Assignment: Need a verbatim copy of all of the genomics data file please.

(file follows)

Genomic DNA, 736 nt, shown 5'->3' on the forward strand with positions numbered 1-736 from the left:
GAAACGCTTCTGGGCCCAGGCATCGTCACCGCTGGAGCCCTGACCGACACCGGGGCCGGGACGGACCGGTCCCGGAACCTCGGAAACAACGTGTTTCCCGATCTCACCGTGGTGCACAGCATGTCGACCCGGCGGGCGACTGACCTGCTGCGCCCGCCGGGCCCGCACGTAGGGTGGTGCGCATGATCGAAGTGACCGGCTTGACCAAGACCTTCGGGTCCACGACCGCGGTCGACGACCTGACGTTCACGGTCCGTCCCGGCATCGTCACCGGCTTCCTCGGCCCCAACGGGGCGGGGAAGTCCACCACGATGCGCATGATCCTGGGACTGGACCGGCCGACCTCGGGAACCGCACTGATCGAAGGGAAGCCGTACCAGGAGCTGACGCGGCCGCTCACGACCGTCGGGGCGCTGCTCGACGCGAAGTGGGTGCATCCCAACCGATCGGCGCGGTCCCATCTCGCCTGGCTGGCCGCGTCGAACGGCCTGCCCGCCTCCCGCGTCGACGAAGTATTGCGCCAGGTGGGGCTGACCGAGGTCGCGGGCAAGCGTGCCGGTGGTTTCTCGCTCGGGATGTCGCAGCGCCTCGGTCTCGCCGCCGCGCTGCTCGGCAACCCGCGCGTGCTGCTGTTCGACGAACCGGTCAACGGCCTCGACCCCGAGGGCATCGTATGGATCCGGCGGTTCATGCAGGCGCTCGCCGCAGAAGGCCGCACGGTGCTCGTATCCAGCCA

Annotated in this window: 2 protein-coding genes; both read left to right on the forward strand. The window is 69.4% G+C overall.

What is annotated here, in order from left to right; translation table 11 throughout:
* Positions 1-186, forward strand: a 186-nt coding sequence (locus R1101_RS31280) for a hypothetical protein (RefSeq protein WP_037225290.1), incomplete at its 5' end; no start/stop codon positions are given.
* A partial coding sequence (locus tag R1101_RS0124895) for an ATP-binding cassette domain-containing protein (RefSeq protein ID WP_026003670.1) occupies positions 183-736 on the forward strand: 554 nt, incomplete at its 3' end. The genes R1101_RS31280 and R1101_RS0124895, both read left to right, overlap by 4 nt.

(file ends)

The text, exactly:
Genomic DNA, 736 nt, shown 5'->3' on the forward strand with positions numbered 1-736 from the left:
GAAACGCTTCTGGGCCCAGGCATCGTCACCGCTGGAGCCCTGACCGACACCGGGGCCGGGACGGACCGGTCCCGGAACCTCGGAAACAACGTGTTTCCCGATCTCACCGTGGTGCACAGCATGTCGACCCGGCGGGCGACTGACCTGCTGCGCCCGCCGGGCCCGCACGTAGGGTGGTGCGCATGATCGAAGTGACCGGCTTGACCAAGACCTTCGGGTCCACGACCGCGGTCGACGACCTGACGTTCACGGTCCGTCCCGGCATCGTCACCGGCTTCCTCGGCCCCAACGGGGCGGGGAAGTCCACCACGATGCGCATGATCCTGGGACTGGACCGGCCGACCTCGGGAACCGCACTGATCGAAGGGAAGCCGTACCAGGAGCTGACGCGGCCGCTCACGACCGTCGGGGCGCTGCTCGACGCGAAGTGGGTGCATCCCAACCGATCGGCGCGGTCCCATCTCGCCTGGCTGGCCGCGTCGAACGGCCTGCCCGCCTCCCGCGTCGACGAAGTATTGCGCCAGGTGGGGCTGACCGAGGTCGCGGGCAAGCGTGCCGGTGGTTTCTCGCTCGGGATGTCGCAGCGCCTCGGTCTCGCCGCCGCGCTGCTCGGCAACCCGCGCGTGCTGCTGTTCGACGAACCGGTCAACGGCCTCGACCCCGAGGGCATCGTATGGATCCGGCGGTTCATGCAGGCGCTCGCCGCAGAAGGCCGCACGGTGCTCGTATCCAGCCA

Annotated in this window: 2 protein-coding genes; both read left to right on the forward strand. The window is 69.4% G+C overall.

What is annotated here, in order from left to right; translation table 11 throughout:
* Positions 1-186, forward strand: a 186-nt coding sequence (locus R1101_RS31280) for a hypothetical protein (RefSeq protein WP_037225290.1), incomplete at its 5' end; no start/stop codon positions are given.
* A partial coding sequence (locus tag R1101_RS0124895) for an ATP-binding cassette domain-containing protein (RefSeq protein ID WP_026003670.1) occupies positions 183-736 on the forward strand: 554 nt, incomplete at its 3' end. The genes R1101_RS31280 and R1101_RS0124895, both read left to right, overlap by 4 nt.